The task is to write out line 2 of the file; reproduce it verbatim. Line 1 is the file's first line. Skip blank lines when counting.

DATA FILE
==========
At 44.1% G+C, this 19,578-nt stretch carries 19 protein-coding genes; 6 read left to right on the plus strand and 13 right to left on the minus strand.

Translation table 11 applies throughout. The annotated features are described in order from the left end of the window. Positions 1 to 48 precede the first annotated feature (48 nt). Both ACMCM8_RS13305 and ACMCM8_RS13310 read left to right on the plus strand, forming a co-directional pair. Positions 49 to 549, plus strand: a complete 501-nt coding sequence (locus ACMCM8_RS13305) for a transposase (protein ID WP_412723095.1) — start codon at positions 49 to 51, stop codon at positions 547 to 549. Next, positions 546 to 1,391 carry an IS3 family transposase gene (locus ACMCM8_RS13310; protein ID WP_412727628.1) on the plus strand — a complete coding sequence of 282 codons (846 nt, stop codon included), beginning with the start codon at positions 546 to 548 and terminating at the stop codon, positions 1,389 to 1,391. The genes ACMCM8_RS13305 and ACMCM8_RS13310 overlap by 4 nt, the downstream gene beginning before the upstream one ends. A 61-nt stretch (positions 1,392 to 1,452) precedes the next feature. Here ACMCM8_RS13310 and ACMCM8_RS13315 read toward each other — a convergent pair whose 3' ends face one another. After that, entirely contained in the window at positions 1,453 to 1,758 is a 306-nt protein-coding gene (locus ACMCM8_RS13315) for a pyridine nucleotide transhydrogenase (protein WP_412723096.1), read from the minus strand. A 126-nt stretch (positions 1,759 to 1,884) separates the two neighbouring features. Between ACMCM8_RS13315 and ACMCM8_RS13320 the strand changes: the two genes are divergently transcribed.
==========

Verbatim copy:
Translation table 11 applies throughout. The annotated features are described in order from the left end of the window. Positions 1 to 48 precede the first annotated feature (48 nt). Both ACMCM8_RS13305 and ACMCM8_RS13310 read left to right on the plus strand, forming a co-directional pair. Positions 49 to 549, plus strand: a complete 501-nt coding sequence (locus ACMCM8_RS13305) for a transposase (protein ID WP_412723095.1) — start codon at positions 49 to 51, stop codon at positions 547 to 549. Next, positions 546 to 1,391 carry an IS3 family transposase gene (locus ACMCM8_RS13310; protein ID WP_412727628.1) on the plus strand — a complete coding sequence of 282 codons (846 nt, stop codon included), beginning with the start codon at positions 546 to 548 and terminating at the stop codon, positions 1,389 to 1,391. The genes ACMCM8_RS13305 and ACMCM8_RS13310 overlap by 4 nt, the downstream gene beginning before the upstream one ends. A 61-nt stretch (positions 1,392 to 1,452) precedes the next feature. Here ACMCM8_RS13310 and ACMCM8_RS13315 read toward each other — a convergent pair whose 3' ends face one another. After that, entirely contained in the window at positions 1,453 to 1,758 is a 306-nt protein-coding gene (locus ACMCM8_RS13315) for a pyridine nucleotide transhydrogenase (protein WP_412723096.1), read from the minus strand. A 126-nt stretch (positions 1,759 to 1,884) separates the two neighbouring features. Between ACMCM8_RS13315 and ACMCM8_RS13320 the strand changes: the two genes are divergently transcribed.